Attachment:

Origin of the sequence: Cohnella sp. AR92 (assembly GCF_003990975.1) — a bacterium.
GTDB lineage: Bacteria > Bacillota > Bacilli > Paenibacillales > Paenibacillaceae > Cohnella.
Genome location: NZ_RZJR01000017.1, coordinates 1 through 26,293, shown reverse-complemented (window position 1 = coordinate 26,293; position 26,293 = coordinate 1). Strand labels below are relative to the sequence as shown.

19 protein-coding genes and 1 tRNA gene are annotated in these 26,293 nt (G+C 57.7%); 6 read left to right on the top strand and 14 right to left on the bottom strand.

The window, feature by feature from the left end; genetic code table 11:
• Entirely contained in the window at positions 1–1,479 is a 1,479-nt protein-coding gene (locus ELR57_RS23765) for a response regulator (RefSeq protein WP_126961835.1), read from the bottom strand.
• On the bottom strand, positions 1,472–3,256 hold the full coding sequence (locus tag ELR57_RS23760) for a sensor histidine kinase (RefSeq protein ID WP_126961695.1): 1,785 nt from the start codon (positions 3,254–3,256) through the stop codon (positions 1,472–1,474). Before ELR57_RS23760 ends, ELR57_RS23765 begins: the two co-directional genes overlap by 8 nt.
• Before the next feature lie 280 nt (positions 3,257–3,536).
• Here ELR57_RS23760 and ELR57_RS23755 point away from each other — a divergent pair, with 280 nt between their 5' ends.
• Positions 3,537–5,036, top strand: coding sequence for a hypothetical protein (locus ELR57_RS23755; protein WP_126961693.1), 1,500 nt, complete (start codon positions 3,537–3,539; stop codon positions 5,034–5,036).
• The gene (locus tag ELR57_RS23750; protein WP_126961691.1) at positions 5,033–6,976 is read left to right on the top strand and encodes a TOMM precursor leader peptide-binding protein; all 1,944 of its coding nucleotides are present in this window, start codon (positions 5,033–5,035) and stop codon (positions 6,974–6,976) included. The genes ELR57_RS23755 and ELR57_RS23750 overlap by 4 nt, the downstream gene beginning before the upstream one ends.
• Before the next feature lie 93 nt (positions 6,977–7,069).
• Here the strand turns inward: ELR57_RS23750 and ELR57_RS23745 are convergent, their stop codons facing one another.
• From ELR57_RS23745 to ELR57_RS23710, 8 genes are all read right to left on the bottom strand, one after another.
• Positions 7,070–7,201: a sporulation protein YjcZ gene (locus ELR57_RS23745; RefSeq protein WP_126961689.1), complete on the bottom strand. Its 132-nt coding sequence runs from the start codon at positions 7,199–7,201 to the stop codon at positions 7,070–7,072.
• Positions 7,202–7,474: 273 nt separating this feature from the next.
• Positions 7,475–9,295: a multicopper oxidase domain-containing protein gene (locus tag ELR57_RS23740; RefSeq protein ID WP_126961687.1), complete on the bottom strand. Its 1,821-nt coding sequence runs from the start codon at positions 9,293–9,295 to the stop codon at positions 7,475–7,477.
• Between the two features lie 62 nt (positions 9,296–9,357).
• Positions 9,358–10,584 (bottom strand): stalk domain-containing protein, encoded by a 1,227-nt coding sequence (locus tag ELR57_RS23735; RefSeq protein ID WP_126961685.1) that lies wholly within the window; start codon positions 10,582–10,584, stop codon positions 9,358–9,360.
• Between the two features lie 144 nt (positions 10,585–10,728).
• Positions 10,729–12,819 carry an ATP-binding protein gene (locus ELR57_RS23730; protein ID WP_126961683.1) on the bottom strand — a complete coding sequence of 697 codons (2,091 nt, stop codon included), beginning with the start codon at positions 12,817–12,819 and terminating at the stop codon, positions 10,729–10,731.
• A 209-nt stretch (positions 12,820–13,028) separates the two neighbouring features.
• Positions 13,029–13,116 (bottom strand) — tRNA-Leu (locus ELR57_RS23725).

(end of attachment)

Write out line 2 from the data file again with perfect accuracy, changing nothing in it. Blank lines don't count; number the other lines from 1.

GTDB lineage: Bacteria > Bacillota > Bacilli > Paenibacillales > Paenibacillaceae > Cohnella.